The real secret to making good employees better


August 30, 2016


When you see employees struggling with an aspect of their job, repeatedly coming up short in the same area, or falling behind co-workers, it’s natural to want to help them do better. You may try to find a way to correct the problems they’re having through motivation, training or some other method, but chances are you’ll end up disappointed when you find it’s not working – because it often doesn’t.

Fortunately, though, there’s something else that does work: stop worrying about employees’ weaknesses and start focusing on their strengths. This is what we try to do at MyITpros, and I never cease to be amazed by the great results we get. I’d like to share a bit more about how we do this, both at the individual employee level and throughout our company culture, and why I think it works so well.

Why trying to “fix” a weakness doesn’t work

Everyone has weaknesses and strengths; the question is where you want to spend time and energy seeking improvement. As with any business decision, you have to look at the payoff. In my experience, there’s a limit to how much value you can realize from trying to “fix” a weakness.

Here’s an example. I’m not the most organized person in the world. In fact, disorganization is probably one of my greatest weaknesses. When I graduated from college and entered the workforce, I was determined to get better at being organized. I even bought a book and tried to follow the advice in it, but I didn’t have much success. Years later, someone recommended a book on the subject and I followed their advice, determined to try again.

That’s when my wife pointed out it was the same book I’d bought in the first place, all those years ago.

It just goes to show you: Sometimes, if you’re not inclined a certain way, there’s simply no changing that fact. Your mind won’t be open to it, you’ll resist your own efforts and you’ll end up feeling dejected when you fail. You’d do better to spend just enough time to make sure the problem isn’t going to completely derail you, and then move on to focus on your strengths.

Focus on Strengths

The big payoff that comes from investing in strength

I can guarantee that when you invest time in building up someone’s strengths at work, you get a far greater return than when attempting to fix their weaknesses. First, though, you have to identify what those strengths are.

A good place to start is with an evaluation tool called the Clifton StrengthsFinder. It measures individual strengths, or natural talents, and categorizes people accordingly – as “achievers” or “learners,” for example. (In my case, I’m “futuristic,” which means I’m a lot better at long-term, big-picture thinking than I am at, say, finding the PowerPoint file I was working on 15 minutes ago.) We use the StrengthsFinder method at MyITpros all the time to see what people are naturally talented at doing. Then we document each employee’s talents in a clear and concise way, communicate with them about what those talents are, and work together to identify ways to nurture and leverage their abilities at work. It’s all part of our employee development process, which is intended to help every person who works here realize their full potential.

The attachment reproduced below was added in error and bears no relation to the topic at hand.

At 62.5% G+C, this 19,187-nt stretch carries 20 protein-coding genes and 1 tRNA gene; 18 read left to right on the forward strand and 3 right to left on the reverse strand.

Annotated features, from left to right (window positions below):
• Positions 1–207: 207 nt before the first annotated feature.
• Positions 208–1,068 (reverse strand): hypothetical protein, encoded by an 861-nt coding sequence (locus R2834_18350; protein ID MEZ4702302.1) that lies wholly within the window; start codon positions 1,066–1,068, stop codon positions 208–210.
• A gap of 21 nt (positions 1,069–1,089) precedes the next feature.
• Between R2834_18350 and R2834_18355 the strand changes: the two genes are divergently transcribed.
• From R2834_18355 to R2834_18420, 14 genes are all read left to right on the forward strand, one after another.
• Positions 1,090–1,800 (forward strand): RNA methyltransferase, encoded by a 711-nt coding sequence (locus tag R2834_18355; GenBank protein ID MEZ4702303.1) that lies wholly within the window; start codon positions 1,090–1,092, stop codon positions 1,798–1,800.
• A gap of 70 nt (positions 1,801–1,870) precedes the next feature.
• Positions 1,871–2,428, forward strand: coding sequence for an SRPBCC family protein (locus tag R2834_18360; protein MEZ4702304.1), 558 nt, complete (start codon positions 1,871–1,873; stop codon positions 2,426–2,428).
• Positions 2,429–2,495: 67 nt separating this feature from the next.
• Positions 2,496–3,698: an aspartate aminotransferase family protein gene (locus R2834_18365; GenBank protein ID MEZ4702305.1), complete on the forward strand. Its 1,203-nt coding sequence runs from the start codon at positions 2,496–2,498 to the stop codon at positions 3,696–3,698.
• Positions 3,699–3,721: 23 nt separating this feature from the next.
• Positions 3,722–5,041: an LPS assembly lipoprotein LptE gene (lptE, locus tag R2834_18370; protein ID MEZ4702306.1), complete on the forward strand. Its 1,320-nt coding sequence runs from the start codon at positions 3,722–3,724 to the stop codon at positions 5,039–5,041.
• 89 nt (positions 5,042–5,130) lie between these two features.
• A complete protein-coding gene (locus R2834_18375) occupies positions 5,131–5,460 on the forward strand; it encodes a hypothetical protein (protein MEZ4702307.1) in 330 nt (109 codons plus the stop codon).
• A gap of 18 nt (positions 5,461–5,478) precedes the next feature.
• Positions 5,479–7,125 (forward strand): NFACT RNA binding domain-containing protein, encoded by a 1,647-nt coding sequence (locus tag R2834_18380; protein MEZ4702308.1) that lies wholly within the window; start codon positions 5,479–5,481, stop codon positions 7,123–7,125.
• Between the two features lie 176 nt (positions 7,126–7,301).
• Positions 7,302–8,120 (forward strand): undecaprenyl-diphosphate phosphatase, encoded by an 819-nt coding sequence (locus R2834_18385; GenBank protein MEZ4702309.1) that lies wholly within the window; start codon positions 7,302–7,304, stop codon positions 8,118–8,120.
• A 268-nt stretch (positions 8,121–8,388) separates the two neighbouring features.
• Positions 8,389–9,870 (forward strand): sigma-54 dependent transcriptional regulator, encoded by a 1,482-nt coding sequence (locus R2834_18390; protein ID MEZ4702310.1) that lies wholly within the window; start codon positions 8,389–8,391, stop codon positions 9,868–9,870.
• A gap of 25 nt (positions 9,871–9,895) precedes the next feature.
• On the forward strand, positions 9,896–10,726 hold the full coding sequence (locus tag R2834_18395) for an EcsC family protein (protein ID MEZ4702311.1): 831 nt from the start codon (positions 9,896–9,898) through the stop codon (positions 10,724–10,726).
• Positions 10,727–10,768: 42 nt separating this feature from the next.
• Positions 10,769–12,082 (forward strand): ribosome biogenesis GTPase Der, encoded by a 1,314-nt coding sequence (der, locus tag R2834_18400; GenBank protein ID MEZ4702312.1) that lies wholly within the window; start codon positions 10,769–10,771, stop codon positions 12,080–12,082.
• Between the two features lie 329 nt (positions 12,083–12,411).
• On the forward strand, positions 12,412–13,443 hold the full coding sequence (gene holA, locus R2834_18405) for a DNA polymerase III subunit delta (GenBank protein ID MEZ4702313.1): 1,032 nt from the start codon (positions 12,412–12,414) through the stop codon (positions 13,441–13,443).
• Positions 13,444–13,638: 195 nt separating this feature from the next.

Simply put, you achieve greater improvements when you work from strength rather than weakness. Let’s say you have someone who is about “7” on a scale of 1 to 10 in being analytical, and a “2” in being adaptable. When we put someone like that in a position to put their analytical skills to work, it’s not unusual to see them ascend to a solid 10 on the scale. But if we put them in situations that require them to be flexible and adaptable, they may improve, but it’s only going to be by a little – from, say, a 2 to a 3.

I don’t know about you, but I’d much rather have an employee learn to draw upon a talent a whole lot better than to improve only a little in an area of weakness.

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Creating a culture of strength at work

When you’re trying to help people get better at what they already do well, it’s important to have an organizational culture that supports those efforts.

For example, when we work on employee development plans at MyITpros, we make it a goal to identify three strengths for every weakness. That sends the message that we value strength more. Even the forms we use to document strengths and weaknesses reflect this mindset, with a lot of space to describe areas of strength and only a few lines to document weaknesses.

We also always start our regular staff meetings by calling out people for good things they’ve done. It’s all about building a culture where people feel appreciated and supported for what they do well, rather than fearful and stressed about what they don’t do so well.

I can’t say enough about the business impact you can achieve by recognizing the strengths of each and every employee and giving them opportunities to become even stronger in the areas where they excel. I hope you’ll explore this approach in your organization and, as always, I welcome the opportunity to speak with you about this or any other business topic.

Bill McCharen MyITprosBill McCharen, President

The purpose of this blog is to answer the questions you ask! Check out my related posts about small business management here, or feel free to email me with any comments or questions. To learn more about MyITpros and what we do, visit our services section!

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